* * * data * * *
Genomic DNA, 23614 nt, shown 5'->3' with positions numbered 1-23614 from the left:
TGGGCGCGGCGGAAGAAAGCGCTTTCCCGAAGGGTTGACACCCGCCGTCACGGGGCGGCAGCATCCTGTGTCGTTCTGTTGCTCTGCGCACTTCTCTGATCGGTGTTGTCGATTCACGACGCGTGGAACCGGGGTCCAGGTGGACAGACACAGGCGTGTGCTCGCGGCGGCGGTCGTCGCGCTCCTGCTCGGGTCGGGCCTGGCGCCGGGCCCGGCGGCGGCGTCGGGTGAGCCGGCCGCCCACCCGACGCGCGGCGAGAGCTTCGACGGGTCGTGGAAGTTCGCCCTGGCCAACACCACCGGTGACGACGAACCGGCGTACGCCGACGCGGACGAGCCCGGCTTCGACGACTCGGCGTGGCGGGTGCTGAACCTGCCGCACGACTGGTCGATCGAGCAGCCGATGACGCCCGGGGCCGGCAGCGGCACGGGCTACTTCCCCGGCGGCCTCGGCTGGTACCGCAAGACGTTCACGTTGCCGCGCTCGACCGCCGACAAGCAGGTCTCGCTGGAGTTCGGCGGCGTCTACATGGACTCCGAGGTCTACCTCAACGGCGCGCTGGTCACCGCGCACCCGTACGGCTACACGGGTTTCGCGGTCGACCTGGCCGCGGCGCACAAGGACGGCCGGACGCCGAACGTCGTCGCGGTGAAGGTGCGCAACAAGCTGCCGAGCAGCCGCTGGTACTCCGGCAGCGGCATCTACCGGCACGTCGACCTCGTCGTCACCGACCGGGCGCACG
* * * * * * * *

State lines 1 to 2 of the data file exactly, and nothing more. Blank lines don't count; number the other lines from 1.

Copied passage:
Genomic DNA, 23614 nt, shown 5'->3' with positions numbered 1-23614 from the left:
TGGGCGCGGCGGAAGAAAGCGCTTTCCCGAAGGGTTGACACCCGCCGTCACGGGGCGGCAGCATCCTGTGTCGTTCTGTTGCTCTGCGCACTTCTCTGATCGGTGTTGTCGATTCACGACGCGTGGAACCGGGGTCCAGGTGGACAGACACAGGCGTGTGCTCGCGGCGGCGGTCGTCGCGCTCCTGCTCGGGTCGGGCCTGGCGCCGGGCCCGGCGGCGGCGTCGGGTGAGCCGGCCGCCCACCCGACGCGCGGCGAGAGCTTCGACGGGTCGTGGAAGTTCGCCCTGGCCAACACCACCGGTGACGACGAACCGGCGTACGCCGACGCGGACGAGCCCGGCTTCGACGACTCGGCGTGGCGGGTGCTGAACCTGCCGCACGACTGGTCGATCGAGCAGCCGATGACGCCCGGGGCCGGCAGCGGCACGGGCTACTTCCCCGGCGGCCTCGGCTGGTACCGCAAGACGTTCACGTTGCCGCGCTCGACCGCCGACAAGCAGGTCTCGCTGGAGTTCGGCGGCGTCTACATGGACTCCGAGGTCTACCTCAACGGCGCGCTGGTCACCGCGCACCCGTACGGCTACACGGGTTTCGCGGTCGACCTGGCCGCGGCGCACAAGGACGGCCGGACGCCGAACGTCGTCGCGGTGAAGGTGCGCAACAAGCTGCCGAGCAGCCGCTGGTACTCCGGCAGCGGCATCTACCGGCACGTCGACCTCGTCGTCACCGACCGGGCGCACG